Clouded Yellows & Big Butterfly Count

For one reason or another I’ve not had the chance to blog this last month, despite it being full on Butterfly Season. So to make up for lost time, this blog post is a bit of a catch up on all things butterfly in the Too Lazy world. Firstly we’re still in the midst of the Big Butterfly Count – one of the biggest citizen science projects in the world.

As I type this there have already been over 74000 counts and there’s still a few days to go. So if you haven’t done it already, get along to https://www.bigbutterflycount.org/ and find out what it’s all about.

We’ve done several counts in both the garden and down the allotment. The lottie produced, not surprisingly a lot of “Cabbage Whites” – in reality a mix of Large, Small and Green-veined Whites. In the garden, our first common blue of the year obligingly turned up in time to get counted. Similarly it was nice to count Painted Ladies and a Red Admiral to add to the tally of Whites, Gatekeepers and other garden stalwarts.

A trip to Trench Wood in early July was prompted by reports of large numbers of Purple Hairstreaks coming down and settling low enough to get photos. Seemed too good an opportunity to miss. Trench Wood is always a delight and this year was no exception. The wood was full of the usual Meadow Browns, Gatekeepers and Ringlets, plus plenty of Whites and White Admirals.

The ever gorgeous Silver-Washed Fritillaries were also out in large numbers, tropical looking as they bombed around the open rides.

My target species for the day – the Purple Hairstreak – didn’t disappoint. Almost as soon as I left the carpark they were visible along the path, settling comfortably on the bushes either side. The reports I’d read hadn’t exaggerated – there were too many to count and I’ve never seen them settle so well at a reachable height!

A quick trip to the nearby Guarlford Straights gave me the chance to see some lovely butterflies practically on my doorstep. Common Blues were probably the commonest species, flitting about the dry grass in the sunshine.

Amongst the Common Blues I found at least one fairly fresh looking Brown Argus. It’s only a couple of years since we saw our first ever one of these, so it’s still a bit exciting to spot one.

Small Coppers were also reasonably common. Athough none would pose nicely with their wings open, I found the underside of the wings to be just as beautiful in a more subtle colour pallet.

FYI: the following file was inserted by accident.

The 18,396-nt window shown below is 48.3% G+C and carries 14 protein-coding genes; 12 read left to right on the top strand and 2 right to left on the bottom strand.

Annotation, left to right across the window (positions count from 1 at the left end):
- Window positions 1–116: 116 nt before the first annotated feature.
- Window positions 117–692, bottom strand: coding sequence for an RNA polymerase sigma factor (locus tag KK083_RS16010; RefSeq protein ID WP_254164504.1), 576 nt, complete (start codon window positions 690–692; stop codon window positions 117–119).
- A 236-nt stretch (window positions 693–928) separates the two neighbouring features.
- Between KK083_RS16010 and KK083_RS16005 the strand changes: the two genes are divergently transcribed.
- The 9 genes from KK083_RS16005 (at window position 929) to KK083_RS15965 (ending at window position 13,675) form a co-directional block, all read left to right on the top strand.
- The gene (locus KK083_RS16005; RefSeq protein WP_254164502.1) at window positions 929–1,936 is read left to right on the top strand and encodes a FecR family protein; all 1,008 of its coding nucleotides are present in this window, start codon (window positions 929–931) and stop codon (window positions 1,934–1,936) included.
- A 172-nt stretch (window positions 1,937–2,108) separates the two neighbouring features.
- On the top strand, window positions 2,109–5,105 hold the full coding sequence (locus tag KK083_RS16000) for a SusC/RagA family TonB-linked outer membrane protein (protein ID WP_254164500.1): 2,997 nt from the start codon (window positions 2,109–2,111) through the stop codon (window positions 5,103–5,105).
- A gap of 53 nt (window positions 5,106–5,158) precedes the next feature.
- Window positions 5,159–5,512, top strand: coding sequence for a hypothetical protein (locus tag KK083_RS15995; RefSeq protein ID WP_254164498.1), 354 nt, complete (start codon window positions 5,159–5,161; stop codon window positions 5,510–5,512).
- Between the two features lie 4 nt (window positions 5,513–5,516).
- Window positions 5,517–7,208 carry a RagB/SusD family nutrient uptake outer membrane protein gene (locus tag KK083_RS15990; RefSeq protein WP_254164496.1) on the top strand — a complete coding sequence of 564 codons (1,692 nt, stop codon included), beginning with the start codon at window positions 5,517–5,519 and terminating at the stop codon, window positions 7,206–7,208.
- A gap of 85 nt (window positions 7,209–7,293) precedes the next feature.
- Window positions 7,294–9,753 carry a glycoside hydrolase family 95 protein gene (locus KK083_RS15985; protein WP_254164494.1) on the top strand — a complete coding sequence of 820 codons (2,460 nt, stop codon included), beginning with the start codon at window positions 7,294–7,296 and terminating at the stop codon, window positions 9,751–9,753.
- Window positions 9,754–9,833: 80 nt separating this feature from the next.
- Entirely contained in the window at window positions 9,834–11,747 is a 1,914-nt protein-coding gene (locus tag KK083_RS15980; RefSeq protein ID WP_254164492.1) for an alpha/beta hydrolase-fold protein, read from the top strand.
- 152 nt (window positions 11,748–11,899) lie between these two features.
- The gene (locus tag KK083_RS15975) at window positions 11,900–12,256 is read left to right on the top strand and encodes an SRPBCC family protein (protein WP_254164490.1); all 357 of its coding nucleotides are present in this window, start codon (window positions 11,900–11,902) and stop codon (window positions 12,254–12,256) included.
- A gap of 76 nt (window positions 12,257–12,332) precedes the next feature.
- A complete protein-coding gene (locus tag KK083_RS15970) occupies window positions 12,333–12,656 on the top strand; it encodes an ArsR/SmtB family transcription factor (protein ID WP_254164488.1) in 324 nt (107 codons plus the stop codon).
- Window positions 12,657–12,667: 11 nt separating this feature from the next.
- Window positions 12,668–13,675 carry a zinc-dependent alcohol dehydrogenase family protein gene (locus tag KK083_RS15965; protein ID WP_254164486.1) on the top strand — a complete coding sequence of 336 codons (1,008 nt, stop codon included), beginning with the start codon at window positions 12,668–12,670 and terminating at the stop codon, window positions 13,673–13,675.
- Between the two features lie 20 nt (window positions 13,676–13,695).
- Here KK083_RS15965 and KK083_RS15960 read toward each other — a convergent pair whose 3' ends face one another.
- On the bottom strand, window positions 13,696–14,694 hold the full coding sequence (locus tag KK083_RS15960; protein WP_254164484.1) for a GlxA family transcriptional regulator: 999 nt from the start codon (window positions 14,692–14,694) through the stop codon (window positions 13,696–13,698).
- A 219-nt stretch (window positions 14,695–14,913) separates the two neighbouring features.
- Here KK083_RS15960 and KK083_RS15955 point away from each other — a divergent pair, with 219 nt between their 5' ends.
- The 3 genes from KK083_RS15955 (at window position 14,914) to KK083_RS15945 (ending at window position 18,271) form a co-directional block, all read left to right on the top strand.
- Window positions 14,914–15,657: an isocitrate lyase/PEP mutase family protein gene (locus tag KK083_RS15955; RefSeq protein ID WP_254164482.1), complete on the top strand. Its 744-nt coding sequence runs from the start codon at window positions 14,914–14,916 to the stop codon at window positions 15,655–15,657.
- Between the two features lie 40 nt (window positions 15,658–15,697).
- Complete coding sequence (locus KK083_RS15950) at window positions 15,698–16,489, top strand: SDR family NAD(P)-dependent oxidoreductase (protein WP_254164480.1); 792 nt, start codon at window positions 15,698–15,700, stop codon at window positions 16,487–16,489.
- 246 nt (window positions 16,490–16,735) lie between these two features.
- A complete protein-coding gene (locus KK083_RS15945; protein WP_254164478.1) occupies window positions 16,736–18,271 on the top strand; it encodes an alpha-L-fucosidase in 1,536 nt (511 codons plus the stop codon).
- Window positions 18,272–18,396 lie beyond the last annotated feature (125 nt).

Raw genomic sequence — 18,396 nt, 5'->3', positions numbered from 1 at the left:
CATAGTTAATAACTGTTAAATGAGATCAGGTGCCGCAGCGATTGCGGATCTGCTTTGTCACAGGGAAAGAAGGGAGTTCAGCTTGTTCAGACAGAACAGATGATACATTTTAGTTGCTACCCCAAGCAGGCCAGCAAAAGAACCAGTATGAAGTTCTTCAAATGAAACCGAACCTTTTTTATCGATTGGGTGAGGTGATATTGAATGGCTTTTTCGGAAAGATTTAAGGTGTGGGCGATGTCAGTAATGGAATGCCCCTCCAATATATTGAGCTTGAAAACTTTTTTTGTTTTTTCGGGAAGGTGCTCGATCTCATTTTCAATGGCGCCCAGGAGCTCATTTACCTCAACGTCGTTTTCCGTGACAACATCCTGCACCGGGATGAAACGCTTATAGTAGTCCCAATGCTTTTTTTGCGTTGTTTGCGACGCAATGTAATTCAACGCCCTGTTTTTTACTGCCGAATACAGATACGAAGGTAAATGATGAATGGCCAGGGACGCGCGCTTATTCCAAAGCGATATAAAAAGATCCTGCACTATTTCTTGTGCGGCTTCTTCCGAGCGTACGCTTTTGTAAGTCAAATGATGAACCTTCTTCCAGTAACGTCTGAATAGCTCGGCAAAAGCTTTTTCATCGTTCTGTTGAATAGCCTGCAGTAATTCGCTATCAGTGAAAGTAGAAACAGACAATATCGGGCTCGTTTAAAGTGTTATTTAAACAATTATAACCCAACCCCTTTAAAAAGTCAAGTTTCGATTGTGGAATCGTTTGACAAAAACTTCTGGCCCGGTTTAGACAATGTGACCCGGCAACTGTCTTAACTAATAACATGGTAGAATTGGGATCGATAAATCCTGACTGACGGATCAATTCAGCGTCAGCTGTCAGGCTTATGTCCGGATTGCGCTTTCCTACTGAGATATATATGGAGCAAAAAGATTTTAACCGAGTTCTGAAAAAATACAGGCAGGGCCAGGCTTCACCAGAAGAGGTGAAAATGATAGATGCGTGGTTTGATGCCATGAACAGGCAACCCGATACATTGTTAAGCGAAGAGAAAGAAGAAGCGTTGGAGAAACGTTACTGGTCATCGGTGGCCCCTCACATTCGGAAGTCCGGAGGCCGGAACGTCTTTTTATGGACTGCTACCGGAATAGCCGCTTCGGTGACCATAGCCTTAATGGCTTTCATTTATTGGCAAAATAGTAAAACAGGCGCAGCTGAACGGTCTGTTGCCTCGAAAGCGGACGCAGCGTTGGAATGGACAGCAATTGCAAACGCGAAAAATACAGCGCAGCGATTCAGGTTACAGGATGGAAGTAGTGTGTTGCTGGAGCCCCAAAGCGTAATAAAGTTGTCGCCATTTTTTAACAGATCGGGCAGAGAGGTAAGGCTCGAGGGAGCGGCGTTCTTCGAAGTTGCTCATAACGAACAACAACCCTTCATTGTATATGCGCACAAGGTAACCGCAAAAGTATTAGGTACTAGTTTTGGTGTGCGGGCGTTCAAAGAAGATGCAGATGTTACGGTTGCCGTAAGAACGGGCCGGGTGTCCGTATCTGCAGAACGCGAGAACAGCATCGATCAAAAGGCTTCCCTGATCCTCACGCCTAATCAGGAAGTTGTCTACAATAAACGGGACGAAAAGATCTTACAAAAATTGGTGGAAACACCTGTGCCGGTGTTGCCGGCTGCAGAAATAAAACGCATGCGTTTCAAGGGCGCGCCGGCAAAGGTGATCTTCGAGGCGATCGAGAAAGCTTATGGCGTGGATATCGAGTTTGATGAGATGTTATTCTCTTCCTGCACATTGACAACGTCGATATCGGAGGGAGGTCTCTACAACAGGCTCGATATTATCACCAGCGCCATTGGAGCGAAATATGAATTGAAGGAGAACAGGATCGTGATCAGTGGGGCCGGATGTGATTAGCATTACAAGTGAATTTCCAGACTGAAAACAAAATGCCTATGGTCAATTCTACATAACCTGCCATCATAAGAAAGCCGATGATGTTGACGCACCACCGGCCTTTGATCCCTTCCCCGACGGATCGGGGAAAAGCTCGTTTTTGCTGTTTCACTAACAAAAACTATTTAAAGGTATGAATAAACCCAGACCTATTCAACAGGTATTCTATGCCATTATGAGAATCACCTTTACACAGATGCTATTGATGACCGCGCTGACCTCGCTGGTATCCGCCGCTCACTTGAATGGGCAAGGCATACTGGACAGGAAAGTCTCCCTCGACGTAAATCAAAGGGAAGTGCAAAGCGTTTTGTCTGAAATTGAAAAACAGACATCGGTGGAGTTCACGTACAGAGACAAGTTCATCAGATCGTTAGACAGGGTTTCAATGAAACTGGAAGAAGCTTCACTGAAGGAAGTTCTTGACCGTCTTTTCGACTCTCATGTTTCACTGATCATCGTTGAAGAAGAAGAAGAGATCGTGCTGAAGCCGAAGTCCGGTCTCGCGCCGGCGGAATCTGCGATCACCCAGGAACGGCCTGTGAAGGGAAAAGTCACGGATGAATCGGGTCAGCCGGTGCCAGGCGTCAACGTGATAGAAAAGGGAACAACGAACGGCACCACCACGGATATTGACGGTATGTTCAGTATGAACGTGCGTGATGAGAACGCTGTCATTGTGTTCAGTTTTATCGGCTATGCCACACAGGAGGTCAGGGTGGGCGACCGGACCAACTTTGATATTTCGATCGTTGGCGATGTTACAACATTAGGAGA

Finally the high spot of the last few days was a trip to Venus Pools in Shropshire. It’s a small reserve (with as the name suggests, some pools) run by the Shropshire Ornithological Society, but it’s also really good for butterflies. In particular, Common Blues were everywhere – they should be renamed Abundant Blues! We’ve never seen so many in such a small area, including several courting couples like these.

Amongst the Common Blues, were the occasional Brown Argus and Small Copper.


Also present were Painted Lady, Small Tortoiseshell, Large, Small & Green-veined Whites, Speckled Wood, Gatekeeper & Meadow Browns. But the real reason we’d driven 50 miles was reports of Clouded Yellow butterflies. For two weeks prior, we kept seeing gorgeous photos of Clouded Yellows at Venus Pools on social media. Having never seen one, this seemed the perfect opportunity. We spotted our first one almost immediately – unmistakeable bright yellow, but very, very fast. Only once did one stop long enough for us to grab some quick photos.

So not the finest pics, but recognisable enough to count as butterfly no. 47 on our quest to see all the British species. Well worth the 100 mile round trip! So all in all this last month has been a butterfly filled delight. Fingers crossed all this hot weather won’t spell trouble for the caterpillars and next year’s butterflies.

 

 

2 thoughts on “Clouded Yellows & Big Butterfly Count

  1. It seems to have a bumper butterfly year in my garden as well! Clouded yellow is still on my list! What is the total number of U.K. butterflies? Hope you get a few more before the end of the season

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    • Hi Suzanne. It’s great isn’t it, I just worry there’s enough food for the caterpillars with this drought. Most lists I’ve seen say there are about 59 species – we’ve seen 47 so are well on our way.

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